As Judge Peck and I have viewed it, the question presents a clash between two devices, the peremptory challenge and the requirement of representativeness in the jury pool, both of which are intended to secure an impartial jury and neither of which we wanted to see destroyed. For the most part they do not conflict, but when they do, one must give way partially so that neither will be destroyed.

The Sixth Amendment guarantees that the jury pool from which a jury is selected must contain a representative cross-section of the community. Taylor v. Louisiana, 419 U.S. 522, 42 L. Ed. 2d 690, 95 S. Ct. 692 (1975). The representativeness requirement does not extend directly to the petit jury--no defendant can demand a perfect cross-section on his jury--but the fact that there is not a direct connection does not mean that there is no connection at all. If the Sixth Amendment has implications for the jury pool, that can only be because it has some implication for the jury that actually sits at trial. In Williams v. Florida, 399 U.S. 78, 26 L. Ed. 2d 446, 90 S. Ct. 1893 (1970), the Supreme Court held that a six-person jury was constitutionally acceptable, noting that a jury should be large enough "to promote group deliberation, free from outside attempts at intimidation, and to provide a fair possibility for obtaining a representative cross-section of the community." Id. at 100 (emphasis added). In Ballew v. Georgia, 435 U.S. 223, 55 L. Ed. 2d 234, 98 S. Ct. 1029 (1978), it held that a five-person jury was not, expressing concern about "the ability of juries truly to represent the community as membership decreases below six." Id. at 242. Although the Sixth Amendment does not guarantee a representative trial jury, it does appear to guarantee the possibility of a representative jury. In the absence of that possibility, the negative effect upon defendants who belong to the group excluded is not difficult to imagine; it will be especially severe where the group suffers from community prejudice. Judge Peck and I thought it beyond dispute, therefore, that the Sixth Amendment's protection lies in its requirement that the state cannot interfere with the possibility that the jury will be representative.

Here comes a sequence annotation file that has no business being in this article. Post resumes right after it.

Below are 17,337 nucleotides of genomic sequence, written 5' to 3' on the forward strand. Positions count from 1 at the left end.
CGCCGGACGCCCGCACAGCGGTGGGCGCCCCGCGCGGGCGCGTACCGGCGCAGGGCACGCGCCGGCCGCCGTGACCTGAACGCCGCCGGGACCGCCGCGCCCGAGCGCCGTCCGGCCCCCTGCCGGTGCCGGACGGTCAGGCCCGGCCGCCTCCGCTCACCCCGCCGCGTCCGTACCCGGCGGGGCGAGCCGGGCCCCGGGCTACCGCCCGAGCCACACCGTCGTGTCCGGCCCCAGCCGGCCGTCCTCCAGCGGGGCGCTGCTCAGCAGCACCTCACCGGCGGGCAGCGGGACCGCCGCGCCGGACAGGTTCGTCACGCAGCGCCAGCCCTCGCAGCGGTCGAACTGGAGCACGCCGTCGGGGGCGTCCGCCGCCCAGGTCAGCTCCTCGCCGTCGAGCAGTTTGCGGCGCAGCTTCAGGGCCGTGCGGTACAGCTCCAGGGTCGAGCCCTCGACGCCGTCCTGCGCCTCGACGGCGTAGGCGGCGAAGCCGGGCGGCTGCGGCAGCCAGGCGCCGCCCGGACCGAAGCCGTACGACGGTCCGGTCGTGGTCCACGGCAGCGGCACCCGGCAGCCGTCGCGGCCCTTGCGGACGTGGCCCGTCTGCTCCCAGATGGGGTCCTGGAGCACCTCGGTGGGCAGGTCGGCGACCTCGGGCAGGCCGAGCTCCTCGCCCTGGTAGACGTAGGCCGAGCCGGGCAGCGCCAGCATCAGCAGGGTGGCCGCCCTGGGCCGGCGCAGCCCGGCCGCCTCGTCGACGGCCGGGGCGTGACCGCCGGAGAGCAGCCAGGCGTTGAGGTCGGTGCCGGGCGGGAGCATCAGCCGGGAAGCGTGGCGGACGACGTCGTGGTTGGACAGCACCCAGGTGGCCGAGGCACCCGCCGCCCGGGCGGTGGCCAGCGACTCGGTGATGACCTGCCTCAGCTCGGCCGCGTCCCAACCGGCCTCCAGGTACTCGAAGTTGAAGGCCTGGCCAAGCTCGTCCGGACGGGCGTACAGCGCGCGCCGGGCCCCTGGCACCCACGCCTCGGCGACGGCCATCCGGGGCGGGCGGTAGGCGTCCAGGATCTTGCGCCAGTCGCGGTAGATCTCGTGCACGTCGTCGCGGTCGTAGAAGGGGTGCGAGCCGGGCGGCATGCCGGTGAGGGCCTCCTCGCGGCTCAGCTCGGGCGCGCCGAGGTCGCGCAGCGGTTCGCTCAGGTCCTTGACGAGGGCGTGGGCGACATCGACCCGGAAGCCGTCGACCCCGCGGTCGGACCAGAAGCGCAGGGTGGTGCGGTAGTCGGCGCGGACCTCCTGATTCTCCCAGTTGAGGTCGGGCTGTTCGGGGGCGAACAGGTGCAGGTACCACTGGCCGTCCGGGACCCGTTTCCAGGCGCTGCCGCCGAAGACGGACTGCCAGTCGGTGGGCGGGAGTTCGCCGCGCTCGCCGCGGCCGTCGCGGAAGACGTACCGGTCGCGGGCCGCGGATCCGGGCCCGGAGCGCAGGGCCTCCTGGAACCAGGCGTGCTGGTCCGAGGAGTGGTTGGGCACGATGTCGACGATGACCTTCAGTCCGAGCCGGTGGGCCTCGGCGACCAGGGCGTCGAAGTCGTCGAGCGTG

There is no constitutional right to peremptory challenges, Swain, 380 U.S. at 219, but the peremptory challenge has a long history, serves an important function and should not lightly be narrowed. The peremptory challenge allows each side to eliminate jurors whom it suspects, for reasons it cannot articulate or for reasons not reaching the level of cause, of being partial to the other side. With peremptory challenges, the resulting jury should be closer to the ideal of a body without sympathies for either side. And yet the peremptory challenge may conflict with the goal of securing to each defendant the possibility of a representative jury, for with enough peremptory challenges, a prosecutor can, if he chooses, make sure that members of a minority group do not appear on any jury where their presence would be a hindrance to him.

Judge Peck and I therefore believed that the only option open to the court in these circumstances was to limit the peremptory challenge in some way. We did not believe that this mechanism for insuring jury impartiality would be destroyed if abuses of it were made subject to objection. We therefore suggested a limitation that we think would be the least intrusive while complying with the demands of the Sixth Amendment. Rather than reduce the number of peremptory challenges, as some have suggested, we sought to limit the prosecutor with a procedure that would screen out only cases of discriminatory abuse. Two circuits have placed such limits on the use of the peremptory challenge to avoid violating the Sixth Amendment. See Booker v. Jabe, supra, and McCray v. Adams, supra. A number of other circuits have done so as an exercise of their supervisory powers. See United States v. Leslie, 759 F.2d 366 (5th Cir. 1985) (en banc); United States v. Jackson, 696 F.2d 578, 593 (8th Cir. 1982), cert. denied, 460 U.S. 1073, 103 S. Ct. 1531, 75 L. Ed. 2d 952 (1983). See also United States v. McDaniels, 379 ...